For the first time in the last ten years, exports of Italian food products to the UK are down. Brexit is to blame. In the first six months of 2021, sales of Italy’s food and drink have fallen by -2%, according to data by the Italian farmers’ association Coldiretti. In the same period, the exports of Italian food in the world have grown by +12%. The British are buying less pasta (-27%), tomato sauce (-14%), cheese (-6%), and wine (-2%).
Great Britain is a strategic market for Italian F&B, ranking fourth among Italy’s trade partners after Germany, France, and the United States. After wine, with Prosecco in the lead, in second place among the Italian foods most sold in the UK are tomato derivatives. But the role of pasta, cheeses (especially Parmigiano Reggiano PDO and Grana Padano PDO), cured meats, and olive oil is also relevant.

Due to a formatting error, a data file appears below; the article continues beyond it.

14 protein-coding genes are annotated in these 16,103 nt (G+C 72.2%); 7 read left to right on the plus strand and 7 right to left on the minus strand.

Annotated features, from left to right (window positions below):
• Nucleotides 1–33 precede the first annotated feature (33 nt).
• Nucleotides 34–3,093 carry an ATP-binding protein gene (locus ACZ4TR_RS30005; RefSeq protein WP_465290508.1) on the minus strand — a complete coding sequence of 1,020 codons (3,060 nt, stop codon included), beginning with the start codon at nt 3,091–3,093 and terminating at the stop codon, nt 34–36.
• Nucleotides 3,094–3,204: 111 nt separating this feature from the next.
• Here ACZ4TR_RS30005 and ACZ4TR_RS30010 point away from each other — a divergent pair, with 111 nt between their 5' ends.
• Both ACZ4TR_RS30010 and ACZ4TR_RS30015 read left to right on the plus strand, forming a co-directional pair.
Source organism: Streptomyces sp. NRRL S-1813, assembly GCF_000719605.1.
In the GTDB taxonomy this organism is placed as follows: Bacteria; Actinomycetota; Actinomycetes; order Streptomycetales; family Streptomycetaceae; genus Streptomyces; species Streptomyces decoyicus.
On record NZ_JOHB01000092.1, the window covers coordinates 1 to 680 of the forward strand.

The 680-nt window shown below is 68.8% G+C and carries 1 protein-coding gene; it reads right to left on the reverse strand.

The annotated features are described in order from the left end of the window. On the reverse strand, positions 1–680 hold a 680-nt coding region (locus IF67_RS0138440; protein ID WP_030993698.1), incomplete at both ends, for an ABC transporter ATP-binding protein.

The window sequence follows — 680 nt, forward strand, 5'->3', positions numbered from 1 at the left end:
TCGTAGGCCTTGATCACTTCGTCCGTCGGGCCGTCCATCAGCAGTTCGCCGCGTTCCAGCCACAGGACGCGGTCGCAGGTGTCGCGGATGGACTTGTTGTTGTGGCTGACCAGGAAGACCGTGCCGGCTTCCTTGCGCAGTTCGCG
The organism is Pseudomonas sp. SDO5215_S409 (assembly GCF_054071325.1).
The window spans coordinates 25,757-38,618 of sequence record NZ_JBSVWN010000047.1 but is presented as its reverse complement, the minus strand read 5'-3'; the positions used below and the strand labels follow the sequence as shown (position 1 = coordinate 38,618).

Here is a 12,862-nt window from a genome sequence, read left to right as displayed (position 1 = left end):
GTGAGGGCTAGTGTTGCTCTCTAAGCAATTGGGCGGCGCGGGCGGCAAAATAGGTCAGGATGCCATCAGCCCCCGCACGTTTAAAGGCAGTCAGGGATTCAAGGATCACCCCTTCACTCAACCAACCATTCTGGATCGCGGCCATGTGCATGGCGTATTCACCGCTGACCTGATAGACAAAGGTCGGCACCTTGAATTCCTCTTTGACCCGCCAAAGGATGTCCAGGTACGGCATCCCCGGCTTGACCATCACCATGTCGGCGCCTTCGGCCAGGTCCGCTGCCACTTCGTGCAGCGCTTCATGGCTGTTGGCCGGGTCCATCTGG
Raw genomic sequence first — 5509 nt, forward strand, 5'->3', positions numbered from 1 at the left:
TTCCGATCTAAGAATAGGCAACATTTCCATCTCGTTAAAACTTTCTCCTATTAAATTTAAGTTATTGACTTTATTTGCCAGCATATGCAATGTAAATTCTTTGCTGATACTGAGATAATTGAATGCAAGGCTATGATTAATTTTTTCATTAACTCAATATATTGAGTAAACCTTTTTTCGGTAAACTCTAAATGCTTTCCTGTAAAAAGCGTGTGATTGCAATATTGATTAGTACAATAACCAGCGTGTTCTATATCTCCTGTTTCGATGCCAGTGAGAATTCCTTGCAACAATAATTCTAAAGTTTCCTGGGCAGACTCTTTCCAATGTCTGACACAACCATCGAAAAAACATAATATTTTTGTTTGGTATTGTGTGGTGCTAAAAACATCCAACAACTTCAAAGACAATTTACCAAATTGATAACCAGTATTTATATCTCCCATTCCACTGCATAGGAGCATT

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Italian food exports to the UK are being held back by the bureaucratic and administrative difficulties of the new customs procedures, in addition to the increase in transport costs due to delays and increased controls. The difficulties in the relationship between Great Britain and the European Union also risk favoring counterfeits and imitations of Italian food products. It is enough to think of the EU’s recent disputes against the UK for the sale of fake Prosecco on tap or in cans, kits to produce fake Barolo, Valpolicella, and Parmigiano Reggiano at home.